and civilization tended to generate mental freedom from prejudice and from authority.
We also have help to free thought in the revival of classical learning. In the twelfth and thirteenth centuries, among the many complicated causes which it would be difficult to trace, a general revival of Latin literature took place, which greatly modified the mental state of Europe. For the first time in centuries we find, feeble though it be, an uprising against the universal credulity and against the universal passion for theology. There was a strong desire for secular learning beginning to stir the mind of Europe. A taste was developed for philosophy, science, letters, and classical learning, an intellectual life which, while more or less suppressed in one land or another, one generation or another, by civil or ecclesiastical despotism, was destined to increase all over Europe and to continue until the present. Men thronged the universities to study not only theology, but also philosophy, law, medicine, science, belles-lettres, and the old literature of Greece and Rome. A desire arose among men to think for themselves in every sphere of thought. At this revival there was introduced into literature that principle of freedom to think which the Reformation brought into religion, and which principle Cartesianism brought next into philosophy; and, next, the French Revolution, four centuries from the beginning of the general movement, brought into politics.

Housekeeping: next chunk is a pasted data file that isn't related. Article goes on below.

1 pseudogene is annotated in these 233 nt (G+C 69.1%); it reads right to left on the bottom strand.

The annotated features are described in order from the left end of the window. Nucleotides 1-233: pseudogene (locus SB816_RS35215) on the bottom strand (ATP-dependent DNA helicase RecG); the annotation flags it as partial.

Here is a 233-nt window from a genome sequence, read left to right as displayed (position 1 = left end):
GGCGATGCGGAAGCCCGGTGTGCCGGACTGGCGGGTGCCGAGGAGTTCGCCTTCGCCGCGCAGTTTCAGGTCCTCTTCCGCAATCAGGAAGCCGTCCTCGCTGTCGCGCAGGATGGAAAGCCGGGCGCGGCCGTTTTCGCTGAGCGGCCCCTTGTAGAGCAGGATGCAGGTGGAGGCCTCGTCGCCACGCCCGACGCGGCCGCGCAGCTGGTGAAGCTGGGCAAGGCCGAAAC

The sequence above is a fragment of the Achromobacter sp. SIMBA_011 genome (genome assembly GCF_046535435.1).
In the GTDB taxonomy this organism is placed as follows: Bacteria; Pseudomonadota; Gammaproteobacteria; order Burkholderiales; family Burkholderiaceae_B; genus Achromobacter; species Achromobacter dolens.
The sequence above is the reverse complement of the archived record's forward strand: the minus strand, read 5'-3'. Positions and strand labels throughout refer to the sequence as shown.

Again, we have the rise of free thought in religion. Church tyranny was encountered by a resistance within the Church itself, which resistance could not be overcome. Many could not be restrained, confined, and controlled by the Church. Nowhere, in fact, did individual reason more boldly assert itself than in heresies and sects in the Church—in their denial of the infallibility of creeds, councils, and popes. The long rule of orthodoxy was broken through by many heresies, which, though often repressed, broke out again as often, and with new force and consistency. The minds of the learned were perplexed by sudden doubts concerning the leading doctrines of faith.
Every sort of new opinion in religion was entertained, notwithstanding ecclesiastical authority. An impartial philosophy was proclaimed by Abélard. A stern and uncompromising infidelity was taught in Seville and in Cordova, which infidelity began to overshadow the mind of Christendom. A passion for astrology and for the fatalism it implies revived, though there was, as yet, no general disposition to rise above the traditional teachings and fixed systems of the Church.
The Reformation was, among other things, an assertion of liberty of thought; was a partial emancipation of the mind of Western Christendom from bondage; was a teaching man to think for himself in the specific instance of the claims of the Romish Church to control all in religion; was, if not a complete emancipation, at least a great increase of liberty. This, in Germany, Denmark and Holland, England and